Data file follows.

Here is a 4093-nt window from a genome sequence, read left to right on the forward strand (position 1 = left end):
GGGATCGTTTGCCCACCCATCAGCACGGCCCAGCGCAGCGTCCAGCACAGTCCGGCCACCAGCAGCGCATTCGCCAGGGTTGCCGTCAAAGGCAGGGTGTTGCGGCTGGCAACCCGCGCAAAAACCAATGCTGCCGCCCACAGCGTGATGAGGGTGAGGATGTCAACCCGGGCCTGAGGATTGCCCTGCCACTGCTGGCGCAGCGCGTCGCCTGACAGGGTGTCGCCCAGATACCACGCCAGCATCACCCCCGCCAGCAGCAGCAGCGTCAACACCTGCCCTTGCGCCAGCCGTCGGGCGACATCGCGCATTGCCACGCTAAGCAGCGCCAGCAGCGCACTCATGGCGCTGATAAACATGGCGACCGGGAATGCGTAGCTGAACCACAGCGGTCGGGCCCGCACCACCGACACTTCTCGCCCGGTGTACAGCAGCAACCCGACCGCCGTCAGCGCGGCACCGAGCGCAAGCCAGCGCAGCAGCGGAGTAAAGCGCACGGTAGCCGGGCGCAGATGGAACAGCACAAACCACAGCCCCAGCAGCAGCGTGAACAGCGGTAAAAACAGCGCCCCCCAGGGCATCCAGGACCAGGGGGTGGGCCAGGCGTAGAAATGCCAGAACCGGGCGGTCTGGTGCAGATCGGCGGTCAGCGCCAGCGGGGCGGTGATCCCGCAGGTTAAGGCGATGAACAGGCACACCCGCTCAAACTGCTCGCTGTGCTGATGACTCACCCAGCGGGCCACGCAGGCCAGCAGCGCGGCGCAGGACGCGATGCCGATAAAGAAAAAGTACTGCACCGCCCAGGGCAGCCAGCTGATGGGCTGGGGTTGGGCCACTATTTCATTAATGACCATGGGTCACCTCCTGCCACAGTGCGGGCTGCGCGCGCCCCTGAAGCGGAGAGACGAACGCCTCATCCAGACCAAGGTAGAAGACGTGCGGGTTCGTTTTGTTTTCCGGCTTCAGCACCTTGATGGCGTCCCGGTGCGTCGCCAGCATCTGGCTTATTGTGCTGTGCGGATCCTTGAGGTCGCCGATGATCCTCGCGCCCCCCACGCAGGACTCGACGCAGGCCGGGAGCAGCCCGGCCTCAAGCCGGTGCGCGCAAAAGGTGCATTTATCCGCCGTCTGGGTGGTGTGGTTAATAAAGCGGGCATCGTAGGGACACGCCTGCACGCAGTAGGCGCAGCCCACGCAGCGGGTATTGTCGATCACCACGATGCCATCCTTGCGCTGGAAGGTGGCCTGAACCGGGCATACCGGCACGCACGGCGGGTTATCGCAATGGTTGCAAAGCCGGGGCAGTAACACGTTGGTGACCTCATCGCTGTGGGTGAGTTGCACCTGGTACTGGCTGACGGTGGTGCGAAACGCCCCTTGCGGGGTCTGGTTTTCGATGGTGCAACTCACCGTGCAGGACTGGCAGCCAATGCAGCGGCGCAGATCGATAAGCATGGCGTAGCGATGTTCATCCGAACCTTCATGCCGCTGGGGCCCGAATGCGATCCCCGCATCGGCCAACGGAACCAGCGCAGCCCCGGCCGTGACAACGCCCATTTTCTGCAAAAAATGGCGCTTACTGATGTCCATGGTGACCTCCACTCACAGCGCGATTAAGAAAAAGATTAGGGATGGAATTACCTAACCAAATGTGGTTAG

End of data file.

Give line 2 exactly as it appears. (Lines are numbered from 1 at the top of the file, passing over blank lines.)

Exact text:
GGGATCGTTTGCCCACCCATCAGCACGGCCCAGCGCAGCGTCCAGCACAGTCCGGCCACCAGCAGCGCATTCGCCAGGGTTGCCGTCAAAGGCAGGGTGTTGCGGCTGGCAACCCGCGCAAAAACCAATGCTGCCGCCCACAGCGTGATGAGGGTGAGGATGTCAACCCGGGCCTGAGGATTGCCCTGCCACTGCTGGCGCAGCGCGTCGCCTGACAGGGTGTCGCCCAGATACCACGCCAGCATCACCCCCGCCAGCAGCAGCAGCGTCAACACCTGCCCTTGCGCCAGCCGTCGGGCGACATCGCGCATTGCCACGCTAAGCAGCGCCAGCAGCGCACTCATGGCGCTGATAAACATGGCGACCGGGAATGCGTAGCTGAACCACAGCGGTCGGGCCCGCACCACCGACACTTCTCGCCCGGTGTACAGCAGCAACCCGACCGCCGTCAGCGCGGCACCGAGCGCAAGCCAGCGCAGCAGCGGAGTAAAGCGCACGGTAGCCGGGCGCAGATGGAACAGCACAAACCACAGCCCCAGCAGCAGCGTGAACAGCGGTAAAAACAGCGCCCCCCAGGGCATCCAGGACCAGGGGGTGGGCCAGGCGTAGAAATGCCAGAACCGGGCGGTCTGGTGCAGATCGGCGGTCAGCGCCAGCGGGGCGGTGATCCCGCAGGTTAAGGCGATGAACAGGCACACCCGCTCAAACTGCTCGCTGTGCTGATGACTCACCCAGCGGGCCACGCAGGCCAGCAGCGCGGCGCAGGACGCGATGCCGATAAAGAAAAAGTACTGCACCGCCCAGGGCAGCCAGCTGATGGGCTGGGGTTGGGCCACTATTTCATTAATGACCATGGGTCACCTCCTGCCACAGTGCGGGCTGCGCGCGCCCCTGAAGCGGAGAGACGAACGCCTCATCCAGACCAAGGTAGAAGACGTGCGGGTTCGTTTTGTTTTCCGGCTTCAGCACCTTGATGGCGTCCCGGTGCGTCGCCAGCATCTGGCTTATTGTGCTGTGCGGATCCTTGAGGTCGCCGATGATCCTCGCGCCCCCCACGCAGGACTCGACGCAGGCCGGGAGCAGCCCGGCCTCAAGCCGGTGCGCGCAAAAGGTGCATTTATCCGCCGTCTGGGTGGTGTGGTTAATAAAGCGGGCATCGTAGGGACACGCCTGCACGCAGTAGGCGCAGCCCACGCAGCGGGTATTGTCGATCACCACGATGCCATCCTTGCGCTGGAAGGTGGCCTGAACCGGGCATACCGGCACGCACGGCGGGTTATCGCAATGGTTGCAAAGCCGGGGCAGTAACACGTTGGTGACCTCATCGCTGTGGGTGAGTTGCACCTGGTACTGGCTGACGGTGGTGCGAAACGCCCCTTGCGGGGTCTGGTTTTCGATGGTGCAACTCACCGTGCAGGACTGGCAGCCAATGCAGCGGCGCAGATCGATAAGCATGGCGTAGCGATGTTCATCCGAACCTTCATGCCGCTGGGGCCCGAATGCGATCCCCGCATCGGCCAACGGAACCAGCGCAGCCCCGGCCGTGACAACGCCCATTTTCTGCAAAAAATGGCGCTTACTGATGTCCATGGTGACCTCCACTCACAGCGCGATTAAGAAAAAGATTAGGGATGGAATTACCTAACCAAATGTGGTTAG